The other week, at a dinner, I volunteered for what sounded like it could be an interesting trip, taking 2 launches (small, motor driven boats) from Putney up to Wallingford. can’t be too hard, we though.
The deal was that some friends were coming down river over 3.5 days, coaching a couple of women’s 8s and they needed to get the launches back up river, whilst the rowing boats and crews were bussed back. Sounded a good idea, in the diary and ready to go.
Now I’ve started doing a little detailed planning and it’s a little more epic than I though. It’s 80miles, through 25 locks, with a speed limit of just under 5 miles an hour for the majority of the way. It looks like it’s 9.5 hours on Saturday to get to our desired stopping place (although we may have to stop short and camp) and at least 12 hours on Sunday. That’s a LOT of time to be sitting in a small boat.
Practically planning, food and clothes are easy. Bathroom breaks are easy – there’s public toilets at most of the locks. The difficulty is the electronics, or rather the phones. I had planned on tweeting and videoing and picturing my trip, but as the N95 battery lasts less than a day and I’m not guaranteed the ability to charge up the phone, it looks like I need to buy a spare or not bother, which is annoying.
Anyway, if you’re out and about the Thames over the weekend and see two launches being driven at the speed limit, give a wave. I’m not going to have time to stop, but I can always wave back.
Thames Map (screenshot from National Trails site)
Image from National Trail
Update: this becomes even more confusing.
A cataloguing error, a lack of response from Amazon followed by confusing messages and a lot of jumping to conclusions (including me) led to a social media storm that can only damage the reputation of the brand. As BL says, you need to think about how you monitor your brand all the time, not just 9-5 Mon-Fri; although Amazon did appear to be responsive over the weekend even if the answers were not fully clear.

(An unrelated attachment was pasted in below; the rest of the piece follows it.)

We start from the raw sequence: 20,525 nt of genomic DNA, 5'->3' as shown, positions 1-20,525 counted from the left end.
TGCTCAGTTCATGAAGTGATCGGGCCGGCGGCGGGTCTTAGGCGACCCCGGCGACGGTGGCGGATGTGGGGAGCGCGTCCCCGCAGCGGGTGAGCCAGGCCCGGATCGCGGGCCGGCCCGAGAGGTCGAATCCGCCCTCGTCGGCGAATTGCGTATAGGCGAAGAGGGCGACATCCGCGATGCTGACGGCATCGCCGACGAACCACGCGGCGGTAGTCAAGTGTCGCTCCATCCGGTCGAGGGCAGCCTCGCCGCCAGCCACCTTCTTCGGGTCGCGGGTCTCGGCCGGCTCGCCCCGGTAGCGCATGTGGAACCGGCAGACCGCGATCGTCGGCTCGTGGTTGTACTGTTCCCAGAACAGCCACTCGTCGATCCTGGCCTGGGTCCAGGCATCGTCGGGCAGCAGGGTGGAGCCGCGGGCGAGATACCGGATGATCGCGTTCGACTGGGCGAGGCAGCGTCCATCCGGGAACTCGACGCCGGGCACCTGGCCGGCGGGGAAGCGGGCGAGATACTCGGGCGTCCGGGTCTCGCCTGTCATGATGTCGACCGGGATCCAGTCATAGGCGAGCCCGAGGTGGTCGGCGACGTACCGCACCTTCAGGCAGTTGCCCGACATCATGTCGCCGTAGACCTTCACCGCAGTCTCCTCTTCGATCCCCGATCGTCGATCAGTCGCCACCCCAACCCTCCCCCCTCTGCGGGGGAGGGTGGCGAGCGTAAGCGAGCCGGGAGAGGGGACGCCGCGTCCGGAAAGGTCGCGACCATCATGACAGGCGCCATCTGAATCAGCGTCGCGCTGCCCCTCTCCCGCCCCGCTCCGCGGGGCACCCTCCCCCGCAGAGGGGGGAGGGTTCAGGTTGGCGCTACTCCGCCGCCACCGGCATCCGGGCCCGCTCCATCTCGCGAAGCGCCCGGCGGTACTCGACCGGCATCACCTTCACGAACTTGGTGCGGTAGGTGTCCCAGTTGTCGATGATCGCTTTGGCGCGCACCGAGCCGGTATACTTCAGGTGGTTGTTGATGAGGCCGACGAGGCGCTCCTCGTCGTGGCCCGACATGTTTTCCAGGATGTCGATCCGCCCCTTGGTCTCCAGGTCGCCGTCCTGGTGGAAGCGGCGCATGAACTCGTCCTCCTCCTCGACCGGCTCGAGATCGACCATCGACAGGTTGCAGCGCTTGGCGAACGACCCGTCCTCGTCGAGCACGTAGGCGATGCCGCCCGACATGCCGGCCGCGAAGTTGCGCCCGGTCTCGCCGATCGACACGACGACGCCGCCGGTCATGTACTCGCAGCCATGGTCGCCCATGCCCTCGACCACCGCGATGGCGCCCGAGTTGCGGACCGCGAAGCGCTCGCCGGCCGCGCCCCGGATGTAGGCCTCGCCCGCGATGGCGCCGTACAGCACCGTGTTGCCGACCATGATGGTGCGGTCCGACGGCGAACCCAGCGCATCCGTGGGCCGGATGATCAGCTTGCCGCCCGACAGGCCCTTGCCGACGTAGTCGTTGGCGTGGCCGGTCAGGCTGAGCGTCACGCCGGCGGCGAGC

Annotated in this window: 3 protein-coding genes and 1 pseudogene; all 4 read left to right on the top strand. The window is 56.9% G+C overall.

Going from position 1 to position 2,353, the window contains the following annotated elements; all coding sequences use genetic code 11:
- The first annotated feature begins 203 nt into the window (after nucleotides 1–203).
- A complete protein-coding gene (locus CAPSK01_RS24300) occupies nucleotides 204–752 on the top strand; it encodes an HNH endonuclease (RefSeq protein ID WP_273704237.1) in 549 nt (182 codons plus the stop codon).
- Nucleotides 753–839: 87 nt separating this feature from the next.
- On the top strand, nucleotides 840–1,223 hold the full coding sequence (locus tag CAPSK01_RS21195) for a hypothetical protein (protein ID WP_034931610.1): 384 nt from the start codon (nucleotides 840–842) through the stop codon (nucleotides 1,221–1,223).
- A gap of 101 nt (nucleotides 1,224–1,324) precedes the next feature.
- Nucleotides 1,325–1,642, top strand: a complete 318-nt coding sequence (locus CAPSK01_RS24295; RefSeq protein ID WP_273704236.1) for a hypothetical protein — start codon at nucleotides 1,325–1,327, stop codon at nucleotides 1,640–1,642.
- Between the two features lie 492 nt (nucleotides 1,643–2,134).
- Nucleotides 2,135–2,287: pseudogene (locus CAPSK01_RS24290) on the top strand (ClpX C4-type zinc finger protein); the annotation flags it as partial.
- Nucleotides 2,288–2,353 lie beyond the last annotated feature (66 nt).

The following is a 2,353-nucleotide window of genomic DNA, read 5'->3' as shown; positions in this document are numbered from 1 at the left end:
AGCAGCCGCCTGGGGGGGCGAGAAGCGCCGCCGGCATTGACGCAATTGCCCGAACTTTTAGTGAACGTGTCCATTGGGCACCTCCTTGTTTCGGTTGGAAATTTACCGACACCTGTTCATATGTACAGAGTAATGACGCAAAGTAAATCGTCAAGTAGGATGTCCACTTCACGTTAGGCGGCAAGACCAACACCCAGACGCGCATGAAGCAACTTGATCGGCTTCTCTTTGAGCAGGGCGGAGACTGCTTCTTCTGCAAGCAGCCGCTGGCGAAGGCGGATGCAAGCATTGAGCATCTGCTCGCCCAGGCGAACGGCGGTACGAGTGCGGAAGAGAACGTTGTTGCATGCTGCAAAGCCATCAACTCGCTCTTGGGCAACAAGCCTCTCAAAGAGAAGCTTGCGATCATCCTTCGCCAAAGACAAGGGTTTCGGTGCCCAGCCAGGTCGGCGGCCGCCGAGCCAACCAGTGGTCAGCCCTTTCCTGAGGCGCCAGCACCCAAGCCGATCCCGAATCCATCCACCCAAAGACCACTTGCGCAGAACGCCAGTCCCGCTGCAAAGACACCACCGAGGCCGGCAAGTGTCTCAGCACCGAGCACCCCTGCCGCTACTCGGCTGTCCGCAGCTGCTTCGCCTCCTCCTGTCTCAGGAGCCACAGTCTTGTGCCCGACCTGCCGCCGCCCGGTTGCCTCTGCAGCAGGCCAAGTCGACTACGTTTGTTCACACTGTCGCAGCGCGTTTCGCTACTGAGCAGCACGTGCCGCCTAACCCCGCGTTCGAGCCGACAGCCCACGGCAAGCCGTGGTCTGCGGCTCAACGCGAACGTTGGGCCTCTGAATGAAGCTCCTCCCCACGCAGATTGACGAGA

According to Amazon, they’ve been having a ‘glitch’ over the weekend that has stripped the sales ranking form a number of books, thereby reducing the likelihood of the books appearing in searches, so impacting sales.
The only problem with this is that the glitch appears to affect gay/lesbian/sex titles only and even then the impact is inconsistent, which is unexpected if there was a logic behind it. Playboy and Girls Gone Wild is not adult under the glitch, but literature with a gay themes is, even when there’s no sex written about. Apparently, before they called it a glitch, they had called it a policy according to the email received by Mark Probst
In consideration of our entire customer base, we exclude “adult” material from appearing in some searches and best seller lists. Since these lists are generated using sales ranks, adult materials must also be excluded from that feature.
If you’re on Twitter, or have been reading feeds over the weekend, you’ll have seen this. It appears that the power of public opinion, published all over the web has forced Amazon to update a policy to a glitch and then to fix it. But is it enough to rescue their reputation or the new meaning of Amazon Rank
Last night, the Guardian Word of Mouth blog ran a chocolate tasting and they really did deliver. There was a room full of pieces of chocolate Easter Eggs for us to enjoy, ranging from supermarket basic types all the way up to gourmet organic chocolate. As well as bowls and bowls of choc, there was the opportunity to try some port or Courvoisier. or some Gonzalez Byass exclusive sherry or even to get a demonstration of chocolate making. It was a brilliant evening, ably organised by Suse and everyone looked liked they were enjoying themselves as they ate their way to a chocolate haze.
Writing this up, there’s definitely on improvement they could make – a list of brands to take away so I could remember what I liked! BUt I have some recollection. My favourite from the eggs was the Daylesford Organic dark chocolate. The chocolate truffles from Paul A Young, both the Guinness and the basil were brilliant for my favourite taste overall was the ‘raw’ chocolate from Mayan Magic, who gave a demonstration of making your own (coming to Selfridges next week)
Chocsaway on Twitter
Update: here’s some more posts about the event